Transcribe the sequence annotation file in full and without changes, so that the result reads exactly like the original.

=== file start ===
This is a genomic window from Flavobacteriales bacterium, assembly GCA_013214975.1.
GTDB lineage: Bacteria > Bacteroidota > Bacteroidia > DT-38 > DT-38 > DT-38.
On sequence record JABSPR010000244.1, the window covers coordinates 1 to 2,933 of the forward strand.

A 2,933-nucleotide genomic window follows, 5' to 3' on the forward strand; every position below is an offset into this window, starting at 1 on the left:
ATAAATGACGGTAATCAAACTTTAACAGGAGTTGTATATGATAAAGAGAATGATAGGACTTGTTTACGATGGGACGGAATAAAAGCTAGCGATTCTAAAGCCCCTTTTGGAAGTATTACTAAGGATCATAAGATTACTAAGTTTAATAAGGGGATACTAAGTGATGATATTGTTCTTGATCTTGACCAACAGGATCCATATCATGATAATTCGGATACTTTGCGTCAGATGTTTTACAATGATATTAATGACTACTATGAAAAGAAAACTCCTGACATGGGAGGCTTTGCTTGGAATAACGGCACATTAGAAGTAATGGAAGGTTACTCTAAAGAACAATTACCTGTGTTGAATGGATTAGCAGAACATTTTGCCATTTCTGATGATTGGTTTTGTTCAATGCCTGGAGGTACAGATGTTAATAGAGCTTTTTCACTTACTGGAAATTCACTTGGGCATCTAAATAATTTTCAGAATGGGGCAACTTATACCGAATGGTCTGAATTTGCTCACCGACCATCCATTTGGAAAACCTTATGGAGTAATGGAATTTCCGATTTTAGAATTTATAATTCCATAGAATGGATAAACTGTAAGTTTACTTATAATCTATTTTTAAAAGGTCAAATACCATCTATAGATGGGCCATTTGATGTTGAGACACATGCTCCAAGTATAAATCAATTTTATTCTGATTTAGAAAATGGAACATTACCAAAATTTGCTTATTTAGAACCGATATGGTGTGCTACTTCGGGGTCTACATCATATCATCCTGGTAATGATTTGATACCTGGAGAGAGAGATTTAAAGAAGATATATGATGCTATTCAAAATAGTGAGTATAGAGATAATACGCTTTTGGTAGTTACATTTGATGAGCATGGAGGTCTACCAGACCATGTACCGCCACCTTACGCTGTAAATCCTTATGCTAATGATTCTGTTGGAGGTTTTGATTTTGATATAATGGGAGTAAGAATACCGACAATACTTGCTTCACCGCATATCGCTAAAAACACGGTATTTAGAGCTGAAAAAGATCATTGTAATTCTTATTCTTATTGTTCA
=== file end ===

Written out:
This is a genomic window from Flavobacteriales bacterium, assembly GCA_013214975.1.
GTDB lineage: Bacteria > Bacteroidota > Bacteroidia > DT-38 > DT-38 > DT-38.
On sequence record JABSPR010000244.1, the window covers coordinates 1 to 2,933 of the forward strand.

A 2,933-nucleotide genomic window follows, 5' to 3' on the forward strand; every position below is an offset into this window, starting at 1 on the left:
ATAAATGACGGTAATCAAACTTTAACAGGAGTTGTATATGATAAAGAGAATGATAGGACTTGTTTACGATGGGACGGAATAAAAGCTAGCGATTCTAAAGCCCCTTTTGGAAGTATTACTAAGGATCATAAGATTACTAAGTTTAATAAGGGGATACTAAGTGATGATATTGTTCTTGATCTTGACCAACAGGATCCATATCATGATAATTCGGATACTTTGCGTCAGATGTTTTACAATGATATTAATGACTACTATGAAAAGAAAACTCCTGACATGGGAGGCTTTGCTTGGAATAACGGCACATTAGAAGTAATGGAAGGTTACTCTAAAGAACAATTACCTGTGTTGAATGGATTAGCAGAACATTTTGCCATTTCTGATGATTGGTTTTGTTCAATGCCTGGAGGTACAGATGTTAATAGAGCTTTTTCACTTACTGGAAATTCACTTGGGCATCTAAATAATTTTCAGAATGGGGCAACTTATACCGAATGGTCTGAATTTGCTCACCGACCATCCATTTGGAAAACCTTATGGAGTAATGGAATTTCCGATTTTAGAATTTATAATTCCATAGAATGGATAAACTGTAAGTTTACTTATAATCTATTTTTAAAAGGTCAAATACCATCTATAGATGGGCCATTTGATGTTGAGACACATGCTCCAAGTATAAATCAATTTTATTCTGATTTAGAAAATGGAACATTACCAAAATTTGCTTATTTAGAACCGATATGGTGTGCTACTTCGGGGTCTACATCATATCATCCTGGTAATGATTTGATACCTGGAGAGAGAGATTTAAAGAAGATATATGATGCTATTCAAAATAGTGAGTATAGAGATAATACGCTTTTGGTAGTTACATTTGATGAGCATGGAGGTCTACCAGACCATGTACCGCCACCTTACGCTGTAAATCCTTATGCTAATGATTCTGTTGGAGGTTTTGATTTTGATATAATGGGAGTAAGAATACCGACAATACTTGCTTCACCGCATATCGCTAAAAACACGGTATTTAGAGCTGAAAAAGATCATTGTAATTCTTATTCTTATTGTTCA